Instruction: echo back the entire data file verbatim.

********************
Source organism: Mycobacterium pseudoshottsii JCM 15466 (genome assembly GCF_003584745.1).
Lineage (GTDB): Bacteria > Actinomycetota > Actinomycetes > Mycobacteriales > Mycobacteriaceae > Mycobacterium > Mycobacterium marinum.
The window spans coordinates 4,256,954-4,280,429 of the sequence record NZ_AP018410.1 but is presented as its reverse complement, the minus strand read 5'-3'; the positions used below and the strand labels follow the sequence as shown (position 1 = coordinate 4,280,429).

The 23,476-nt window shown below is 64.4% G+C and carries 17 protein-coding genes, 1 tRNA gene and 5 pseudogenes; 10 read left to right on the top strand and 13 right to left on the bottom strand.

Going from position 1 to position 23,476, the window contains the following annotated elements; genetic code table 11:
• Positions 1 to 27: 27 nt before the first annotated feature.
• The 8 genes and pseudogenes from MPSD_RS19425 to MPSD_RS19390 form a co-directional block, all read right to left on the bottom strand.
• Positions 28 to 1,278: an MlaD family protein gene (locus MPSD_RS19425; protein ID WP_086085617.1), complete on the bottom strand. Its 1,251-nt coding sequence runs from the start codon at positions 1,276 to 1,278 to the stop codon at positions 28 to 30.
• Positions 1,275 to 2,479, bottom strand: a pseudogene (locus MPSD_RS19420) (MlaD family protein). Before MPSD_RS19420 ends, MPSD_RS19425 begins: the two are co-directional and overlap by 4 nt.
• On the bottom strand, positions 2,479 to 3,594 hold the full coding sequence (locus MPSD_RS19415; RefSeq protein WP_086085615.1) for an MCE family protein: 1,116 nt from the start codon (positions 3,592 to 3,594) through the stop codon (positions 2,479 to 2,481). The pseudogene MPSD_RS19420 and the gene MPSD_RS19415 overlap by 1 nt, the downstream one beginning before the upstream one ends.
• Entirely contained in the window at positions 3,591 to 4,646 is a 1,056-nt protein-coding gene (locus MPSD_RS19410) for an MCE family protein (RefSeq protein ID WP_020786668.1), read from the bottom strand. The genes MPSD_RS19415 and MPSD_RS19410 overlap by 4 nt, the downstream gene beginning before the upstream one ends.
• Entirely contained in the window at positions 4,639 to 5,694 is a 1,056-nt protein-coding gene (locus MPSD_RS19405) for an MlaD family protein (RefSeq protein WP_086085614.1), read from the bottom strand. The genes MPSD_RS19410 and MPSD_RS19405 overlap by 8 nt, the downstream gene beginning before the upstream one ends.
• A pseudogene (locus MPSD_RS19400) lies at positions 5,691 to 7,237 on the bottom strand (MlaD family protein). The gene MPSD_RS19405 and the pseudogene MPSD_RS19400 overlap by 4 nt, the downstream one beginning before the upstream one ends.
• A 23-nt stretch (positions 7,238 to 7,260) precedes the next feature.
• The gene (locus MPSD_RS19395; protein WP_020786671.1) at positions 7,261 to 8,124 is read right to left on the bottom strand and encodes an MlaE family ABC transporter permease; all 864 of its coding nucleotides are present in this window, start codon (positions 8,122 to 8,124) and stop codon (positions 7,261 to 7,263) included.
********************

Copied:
Source organism: Mycobacterium pseudoshottsii JCM 15466 (genome assembly GCF_003584745.1).
Lineage (GTDB): Bacteria > Actinomycetota > Actinomycetes > Mycobacteriales > Mycobacteriaceae > Mycobacterium > Mycobacterium marinum.
The window spans coordinates 4,256,954-4,280,429 of the sequence record NZ_AP018410.1 but is presented as its reverse complement, the minus strand read 5'-3'; the positions used below and the strand labels follow the sequence as shown (position 1 = coordinate 4,280,429).

The 23,476-nt window shown below is 64.4% G+C and carries 17 protein-coding genes, 1 tRNA gene and 5 pseudogenes; 10 read left to right on the top strand and 13 right to left on the bottom strand.

Going from position 1 to position 23,476, the window contains the following annotated elements; genetic code table 11:
• Positions 1 to 27: 27 nt before the first annotated feature.
• The 8 genes and pseudogenes from MPSD_RS19425 to MPSD_RS19390 form a co-directional block, all read right to left on the bottom strand.
• Positions 28 to 1,278: an MlaD family protein gene (locus MPSD_RS19425; protein ID WP_086085617.1), complete on the bottom strand. Its 1,251-nt coding sequence runs from the start codon at positions 1,276 to 1,278 to the stop codon at positions 28 to 30.
• Positions 1,275 to 2,479, bottom strand: a pseudogene (locus MPSD_RS19420) (MlaD family protein). Before MPSD_RS19420 ends, MPSD_RS19425 begins: the two are co-directional and overlap by 4 nt.
• On the bottom strand, positions 2,479 to 3,594 hold the full coding sequence (locus MPSD_RS19415; RefSeq protein WP_086085615.1) for an MCE family protein: 1,116 nt from the start codon (positions 3,592 to 3,594) through the stop codon (positions 2,479 to 2,481). The pseudogene MPSD_RS19420 and the gene MPSD_RS19415 overlap by 1 nt, the downstream one beginning before the upstream one ends.
• Entirely contained in the window at positions 3,591 to 4,646 is a 1,056-nt protein-coding gene (locus MPSD_RS19410) for an MCE family protein (RefSeq protein ID WP_020786668.1), read from the bottom strand. The genes MPSD_RS19415 and MPSD_RS19410 overlap by 4 nt, the downstream gene beginning before the upstream one ends.
• Entirely contained in the window at positions 4,639 to 5,694 is a 1,056-nt protein-coding gene (locus MPSD_RS19405) for an MlaD family protein (RefSeq protein WP_086085614.1), read from the bottom strand. The genes MPSD_RS19410 and MPSD_RS19405 overlap by 8 nt, the downstream gene beginning before the upstream one ends.
• A pseudogene (locus MPSD_RS19400) lies at positions 5,691 to 7,237 on the bottom strand (MlaD family protein). The gene MPSD_RS19405 and the pseudogene MPSD_RS19400 overlap by 4 nt, the downstream one beginning before the upstream one ends.
• A 23-nt stretch (positions 7,238 to 7,260) precedes the next feature.
• The gene (locus MPSD_RS19395; protein WP_020786671.1) at positions 7,261 to 8,124 is read right to left on the bottom strand and encodes an MlaE family ABC transporter permease; all 864 of its coding nucleotides are present in this window, start codon (positions 8,122 to 8,124) and stop codon (positions 7,261 to 7,263) included.